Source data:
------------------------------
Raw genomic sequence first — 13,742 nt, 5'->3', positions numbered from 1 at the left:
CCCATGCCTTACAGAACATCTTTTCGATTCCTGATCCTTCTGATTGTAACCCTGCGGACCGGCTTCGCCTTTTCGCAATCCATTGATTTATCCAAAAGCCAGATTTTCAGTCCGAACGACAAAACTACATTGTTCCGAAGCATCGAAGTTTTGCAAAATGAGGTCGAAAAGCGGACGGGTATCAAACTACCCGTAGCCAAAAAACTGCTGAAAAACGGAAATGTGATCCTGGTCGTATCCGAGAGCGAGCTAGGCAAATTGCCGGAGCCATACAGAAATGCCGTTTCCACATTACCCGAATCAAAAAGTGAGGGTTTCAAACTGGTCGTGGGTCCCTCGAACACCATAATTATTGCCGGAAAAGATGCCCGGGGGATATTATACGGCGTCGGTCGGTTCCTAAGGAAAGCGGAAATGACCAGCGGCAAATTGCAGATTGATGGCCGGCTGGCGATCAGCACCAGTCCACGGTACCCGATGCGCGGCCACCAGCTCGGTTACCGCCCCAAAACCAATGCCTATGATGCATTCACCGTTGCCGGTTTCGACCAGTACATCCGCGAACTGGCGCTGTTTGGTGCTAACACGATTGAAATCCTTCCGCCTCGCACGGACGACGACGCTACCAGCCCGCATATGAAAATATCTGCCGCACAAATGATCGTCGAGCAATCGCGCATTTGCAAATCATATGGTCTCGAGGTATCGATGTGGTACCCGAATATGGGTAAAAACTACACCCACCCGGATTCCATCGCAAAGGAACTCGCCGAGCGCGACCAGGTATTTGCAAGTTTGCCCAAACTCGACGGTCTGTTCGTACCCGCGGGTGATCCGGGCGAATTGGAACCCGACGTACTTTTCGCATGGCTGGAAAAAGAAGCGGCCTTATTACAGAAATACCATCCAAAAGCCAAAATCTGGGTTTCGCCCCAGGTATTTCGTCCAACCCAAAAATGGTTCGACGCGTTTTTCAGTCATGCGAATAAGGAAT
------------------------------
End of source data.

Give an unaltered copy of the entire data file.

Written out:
Raw genomic sequence first — 13,742 nt, 5'->3', positions numbered from 1 at the left:
CCCATGCCTTACAGAACATCTTTTCGATTCCTGATCCTTCTGATTGTAACCCTGCGGACCGGCTTCGCCTTTTCGCAATCCATTGATTTATCCAAAAGCCAGATTTTCAGTCCGAACGACAAAACTACATTGTTCCGAAGCATCGAAGTTTTGCAAAATGAGGTCGAAAAGCGGACGGGTATCAAACTACCCGTAGCCAAAAAACTGCTGAAAAACGGAAATGTGATCCTGGTCGTATCCGAGAGCGAGCTAGGCAAATTGCCGGAGCCATACAGAAATGCCGTTTCCACATTACCCGAATCAAAAAGTGAGGGTTTCAAACTGGTCGTGGGTCCCTCGAACACCATAATTATTGCCGGAAAAGATGCCCGGGGGATATTATACGGCGTCGGTCGGTTCCTAAGGAAAGCGGAAATGACCAGCGGCAAATTGCAGATTGATGGCCGGCTGGCGATCAGCACCAGTCCACGGTACCCGATGCGCGGCCACCAGCTCGGTTACCGCCCCAAAACCAATGCCTATGATGCATTCACCGTTGCCGGTTTCGACCAGTACATCCGCGAACTGGCGCTGTTTGGTGCTAACACGATTGAAATCCTTCCGCCTCGCACGGACGACGACGCTACCAGCCCGCATATGAAAATATCTGCCGCACAAATGATCGTCGAGCAATCGCGCATTTGCAAATCATATGGTCTCGAGGTATCGATGTGGTACCCGAATATGGGTAAAAACTACACCCACCCGGATTCCATCGCAAAGGAACTCGCCGAGCGCGACCAGGTATTTGCAAGTTTGCCCAAACTCGACGGTCTGTTCGTACCCGCGGGTGATCCGGGCGAATTGGAACCCGACGTACTTTTCGCATGGCTGGAAAAAGAAGCGGCCTTATTACAGAAATACCATCCAAAAGCCAAAATCTGGGTTTCGCCCCAGGTATTTCGTCCAACCCAAAAATGGTTCGACGCGTTTTTCAGTCATGCGAATAAGGAAT